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Wednesday 5 February 2014
Books TV

lip lit: the HBO effect

Lou Heinrich
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There is nothing so delicious as losing yourself in an excellent TV series. You lie static on the couch for hours; when you go to work, your mind is full of the characters’ concerns; you even dream about them. When you pop the DVD in the player for one more episode before bedtime, tears erupt…
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Tuesday 4 February 2014
Film

film review: 12 years a slave

Giuliana Cincotta
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Brutish and unafraid to be bold, Steve McQueen’s 12 Years a Slave is a harrowing test of one’s limits. The adaptation (based on the nineteenth century memoir of the same name) follows the tremendous struggle of talented violinist and carpenter Soloman Northup (Chiwetel Ejiofor) in 1840s New York. Soloman is kidnapped and sold into the slave…
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Tuesday 4 February 2014
Music

ep review: broods ep, broods

Marissa Paine
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With the Broods EP, Georgia and Caleb Nott prove – like so many before them – that something special happens when you make music with your sibling. Maybe it’s that thicker than water bond or maybe it’s the fact that if anyone can tell you off, it’s your family, but there is a harmony to…
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Monday 3 February 2014
Books

lip lit: the wolf gift chronicles

Margot McGovern
One comment

I feel I need to preface this review by pointing out that I capital-L Love Anne Rice’s early novels. Interview with the Vampire (1976), The Vampire Lestat (1985), Queen of the Damned (1988) and The Witching Hour (1990) are guilty pleasures that I return to, time and again, for their rich and frightening worlds where…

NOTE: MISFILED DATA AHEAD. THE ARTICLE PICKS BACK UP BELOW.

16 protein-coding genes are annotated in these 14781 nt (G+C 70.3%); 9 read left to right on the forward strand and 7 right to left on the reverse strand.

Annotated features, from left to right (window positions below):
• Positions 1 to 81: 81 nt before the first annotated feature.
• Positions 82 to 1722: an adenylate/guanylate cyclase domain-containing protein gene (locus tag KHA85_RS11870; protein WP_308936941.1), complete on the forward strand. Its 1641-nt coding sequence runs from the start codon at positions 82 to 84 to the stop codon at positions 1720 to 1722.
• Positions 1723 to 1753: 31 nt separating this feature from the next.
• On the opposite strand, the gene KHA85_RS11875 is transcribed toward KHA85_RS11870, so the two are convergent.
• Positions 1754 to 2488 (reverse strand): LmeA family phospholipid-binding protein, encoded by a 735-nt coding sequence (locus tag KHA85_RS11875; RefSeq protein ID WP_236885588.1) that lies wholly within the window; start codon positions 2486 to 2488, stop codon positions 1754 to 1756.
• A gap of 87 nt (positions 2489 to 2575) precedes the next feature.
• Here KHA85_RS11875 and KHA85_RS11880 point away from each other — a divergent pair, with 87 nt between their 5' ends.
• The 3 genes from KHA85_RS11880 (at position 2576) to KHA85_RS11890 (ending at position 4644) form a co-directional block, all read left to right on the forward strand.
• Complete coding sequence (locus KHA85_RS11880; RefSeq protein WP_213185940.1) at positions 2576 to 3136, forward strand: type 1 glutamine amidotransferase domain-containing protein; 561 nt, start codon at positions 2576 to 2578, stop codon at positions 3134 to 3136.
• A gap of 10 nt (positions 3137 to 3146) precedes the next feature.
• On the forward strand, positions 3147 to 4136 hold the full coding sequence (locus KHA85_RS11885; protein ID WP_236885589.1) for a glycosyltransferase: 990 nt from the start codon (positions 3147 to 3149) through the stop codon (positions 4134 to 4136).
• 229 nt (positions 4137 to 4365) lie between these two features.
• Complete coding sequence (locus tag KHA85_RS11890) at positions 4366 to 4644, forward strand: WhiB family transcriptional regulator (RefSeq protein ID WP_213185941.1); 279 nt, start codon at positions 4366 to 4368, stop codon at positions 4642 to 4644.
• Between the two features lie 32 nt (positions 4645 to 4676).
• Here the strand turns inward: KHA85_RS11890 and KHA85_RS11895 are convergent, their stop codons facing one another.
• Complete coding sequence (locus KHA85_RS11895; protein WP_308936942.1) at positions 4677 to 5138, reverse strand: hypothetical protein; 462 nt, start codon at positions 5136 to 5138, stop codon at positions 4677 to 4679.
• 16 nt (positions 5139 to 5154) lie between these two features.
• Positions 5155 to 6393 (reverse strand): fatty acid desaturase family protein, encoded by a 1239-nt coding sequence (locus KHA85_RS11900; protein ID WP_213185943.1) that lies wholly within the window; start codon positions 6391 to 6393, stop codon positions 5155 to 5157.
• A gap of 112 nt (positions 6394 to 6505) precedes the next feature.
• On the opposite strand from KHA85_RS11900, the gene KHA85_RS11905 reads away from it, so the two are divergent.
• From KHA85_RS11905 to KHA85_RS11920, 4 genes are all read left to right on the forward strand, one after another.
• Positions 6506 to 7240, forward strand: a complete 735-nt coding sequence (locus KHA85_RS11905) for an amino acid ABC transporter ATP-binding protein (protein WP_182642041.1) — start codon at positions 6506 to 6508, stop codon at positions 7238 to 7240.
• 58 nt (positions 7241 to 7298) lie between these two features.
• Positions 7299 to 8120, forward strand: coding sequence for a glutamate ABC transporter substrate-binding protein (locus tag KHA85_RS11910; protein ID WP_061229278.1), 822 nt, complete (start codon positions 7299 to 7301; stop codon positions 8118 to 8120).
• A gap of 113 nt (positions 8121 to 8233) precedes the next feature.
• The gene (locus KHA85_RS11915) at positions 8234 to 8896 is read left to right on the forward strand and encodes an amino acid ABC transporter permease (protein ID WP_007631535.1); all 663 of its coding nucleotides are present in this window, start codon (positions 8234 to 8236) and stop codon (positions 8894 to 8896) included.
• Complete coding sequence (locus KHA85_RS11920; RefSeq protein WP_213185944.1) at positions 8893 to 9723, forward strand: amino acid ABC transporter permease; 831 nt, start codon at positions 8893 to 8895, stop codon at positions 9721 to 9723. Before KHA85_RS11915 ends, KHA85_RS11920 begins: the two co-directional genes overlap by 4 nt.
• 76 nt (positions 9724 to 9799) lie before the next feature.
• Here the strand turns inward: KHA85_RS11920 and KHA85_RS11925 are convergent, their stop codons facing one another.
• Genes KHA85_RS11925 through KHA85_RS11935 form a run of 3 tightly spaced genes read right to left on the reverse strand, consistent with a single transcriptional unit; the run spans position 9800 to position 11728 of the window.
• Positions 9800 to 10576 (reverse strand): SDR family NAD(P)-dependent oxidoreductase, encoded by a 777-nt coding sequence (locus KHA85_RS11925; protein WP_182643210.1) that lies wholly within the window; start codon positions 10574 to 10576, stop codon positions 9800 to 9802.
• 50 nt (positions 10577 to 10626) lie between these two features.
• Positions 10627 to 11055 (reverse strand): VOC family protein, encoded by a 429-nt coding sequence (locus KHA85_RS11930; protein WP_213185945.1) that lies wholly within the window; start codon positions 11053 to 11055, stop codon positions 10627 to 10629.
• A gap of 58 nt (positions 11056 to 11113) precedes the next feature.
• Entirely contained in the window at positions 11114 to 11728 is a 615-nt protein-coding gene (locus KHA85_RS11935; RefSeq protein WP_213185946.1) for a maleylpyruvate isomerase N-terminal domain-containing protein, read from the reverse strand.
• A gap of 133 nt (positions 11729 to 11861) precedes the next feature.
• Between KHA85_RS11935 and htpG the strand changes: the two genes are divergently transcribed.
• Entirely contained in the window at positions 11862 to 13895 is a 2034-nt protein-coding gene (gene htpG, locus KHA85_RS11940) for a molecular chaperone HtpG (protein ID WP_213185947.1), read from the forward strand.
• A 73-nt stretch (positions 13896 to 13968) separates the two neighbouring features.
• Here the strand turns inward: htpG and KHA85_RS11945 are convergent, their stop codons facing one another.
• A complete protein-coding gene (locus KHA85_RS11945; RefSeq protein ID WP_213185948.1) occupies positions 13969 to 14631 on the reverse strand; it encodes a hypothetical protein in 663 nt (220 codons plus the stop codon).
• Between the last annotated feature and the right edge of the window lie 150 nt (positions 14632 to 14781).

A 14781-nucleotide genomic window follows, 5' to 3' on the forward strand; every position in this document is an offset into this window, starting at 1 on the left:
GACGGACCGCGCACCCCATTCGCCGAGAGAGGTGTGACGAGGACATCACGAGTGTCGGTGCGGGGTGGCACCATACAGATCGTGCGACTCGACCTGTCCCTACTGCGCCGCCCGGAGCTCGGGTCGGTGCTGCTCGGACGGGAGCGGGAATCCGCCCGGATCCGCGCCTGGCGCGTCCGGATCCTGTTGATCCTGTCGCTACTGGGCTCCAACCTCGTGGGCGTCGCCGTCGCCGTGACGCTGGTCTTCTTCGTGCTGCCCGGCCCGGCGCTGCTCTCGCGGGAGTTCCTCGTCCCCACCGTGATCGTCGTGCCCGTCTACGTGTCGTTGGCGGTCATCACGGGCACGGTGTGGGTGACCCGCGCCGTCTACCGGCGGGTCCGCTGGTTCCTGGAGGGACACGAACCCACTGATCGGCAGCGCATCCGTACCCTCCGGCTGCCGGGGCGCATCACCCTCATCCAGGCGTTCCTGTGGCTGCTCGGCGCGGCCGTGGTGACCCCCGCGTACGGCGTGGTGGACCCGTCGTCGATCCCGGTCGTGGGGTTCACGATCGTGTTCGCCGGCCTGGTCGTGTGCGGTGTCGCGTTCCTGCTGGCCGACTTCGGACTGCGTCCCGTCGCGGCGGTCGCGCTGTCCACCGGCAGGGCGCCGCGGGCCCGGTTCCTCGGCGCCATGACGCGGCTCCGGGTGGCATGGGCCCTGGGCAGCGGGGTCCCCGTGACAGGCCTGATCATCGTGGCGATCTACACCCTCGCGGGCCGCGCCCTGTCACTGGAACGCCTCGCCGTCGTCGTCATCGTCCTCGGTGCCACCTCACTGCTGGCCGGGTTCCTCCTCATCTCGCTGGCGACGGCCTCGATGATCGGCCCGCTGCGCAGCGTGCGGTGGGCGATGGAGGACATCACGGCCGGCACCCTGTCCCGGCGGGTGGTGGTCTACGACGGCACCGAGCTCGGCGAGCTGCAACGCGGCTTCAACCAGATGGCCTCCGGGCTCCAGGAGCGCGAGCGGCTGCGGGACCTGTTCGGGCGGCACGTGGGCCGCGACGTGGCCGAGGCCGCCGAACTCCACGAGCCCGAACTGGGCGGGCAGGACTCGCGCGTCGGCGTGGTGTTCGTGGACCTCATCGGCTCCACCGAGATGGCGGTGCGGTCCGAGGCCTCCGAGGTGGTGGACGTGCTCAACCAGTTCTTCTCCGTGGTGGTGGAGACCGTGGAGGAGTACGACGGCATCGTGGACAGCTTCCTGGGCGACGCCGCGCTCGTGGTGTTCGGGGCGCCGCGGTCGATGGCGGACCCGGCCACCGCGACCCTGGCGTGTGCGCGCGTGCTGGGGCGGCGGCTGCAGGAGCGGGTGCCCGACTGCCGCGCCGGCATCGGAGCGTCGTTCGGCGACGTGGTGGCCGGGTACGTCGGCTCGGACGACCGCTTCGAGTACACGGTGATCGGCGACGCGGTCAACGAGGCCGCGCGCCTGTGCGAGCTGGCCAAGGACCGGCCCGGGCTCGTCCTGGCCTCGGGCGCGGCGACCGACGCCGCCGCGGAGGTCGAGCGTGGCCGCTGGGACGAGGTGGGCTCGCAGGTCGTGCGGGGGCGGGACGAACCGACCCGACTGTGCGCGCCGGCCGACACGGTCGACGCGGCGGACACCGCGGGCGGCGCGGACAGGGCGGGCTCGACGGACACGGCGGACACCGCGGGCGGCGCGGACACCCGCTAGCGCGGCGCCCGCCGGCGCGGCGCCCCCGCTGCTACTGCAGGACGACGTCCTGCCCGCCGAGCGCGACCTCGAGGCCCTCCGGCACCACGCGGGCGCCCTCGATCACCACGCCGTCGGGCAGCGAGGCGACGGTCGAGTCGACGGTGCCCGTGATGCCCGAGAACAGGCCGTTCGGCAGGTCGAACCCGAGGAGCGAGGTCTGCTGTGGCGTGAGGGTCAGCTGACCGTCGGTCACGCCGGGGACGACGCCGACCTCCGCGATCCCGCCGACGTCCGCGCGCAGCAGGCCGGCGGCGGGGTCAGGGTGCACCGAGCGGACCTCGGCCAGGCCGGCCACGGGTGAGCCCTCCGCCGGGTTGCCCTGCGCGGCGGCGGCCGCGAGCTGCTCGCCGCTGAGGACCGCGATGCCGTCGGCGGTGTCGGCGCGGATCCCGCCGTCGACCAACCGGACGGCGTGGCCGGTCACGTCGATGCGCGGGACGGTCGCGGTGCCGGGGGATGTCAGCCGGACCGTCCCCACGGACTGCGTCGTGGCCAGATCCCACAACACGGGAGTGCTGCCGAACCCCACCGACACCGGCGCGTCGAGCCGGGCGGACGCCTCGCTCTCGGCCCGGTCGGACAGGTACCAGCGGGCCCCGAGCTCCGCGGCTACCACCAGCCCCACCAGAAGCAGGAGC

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Friday 31 January 2014
Sexuality Theatre

theatre review: carousel

Sophia Dacy-Cole
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  Carousel: the Little Battle is a devised piece of physical theatre currently showing at South Melbourne’s Gasworks as part of the Midsumma Festival. The sixty minute piece follows the antics of two female-bodies circus performers who move through scenes that touch on almost all the big feelings that humans experience: love, jealousy, anxiety and…
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Friday 31 January 2014
Film

film review: the wolf of wall st

Emma Robinson
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‘Cocaine, testosterone and body fluids’ – Jordan Belfort Oddly enough I was forcefully reminded of The Great Gatsby when I watched The Wolf of Wall Street. Not because the leading man of both of those films is Leonardo Dicaprio, but because they are both a study of hedonism and excess. There have been several films that…
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Thursday 30 January 2014
Film

the ladies of studio ghibli

Claire Gaynor
3 comments

Lately, everyone’s been talking about Studio Ghibli. The eminent director and founder of the Japanese animation studio, Hayao Miyazaki, has had such influence on the world of cartoons that The Simpsons created an unsettling tribute to his films. With the imminent release of Miyazaki’s final feature film, The Wind Rises, on Feb 27, it seems appropriate to…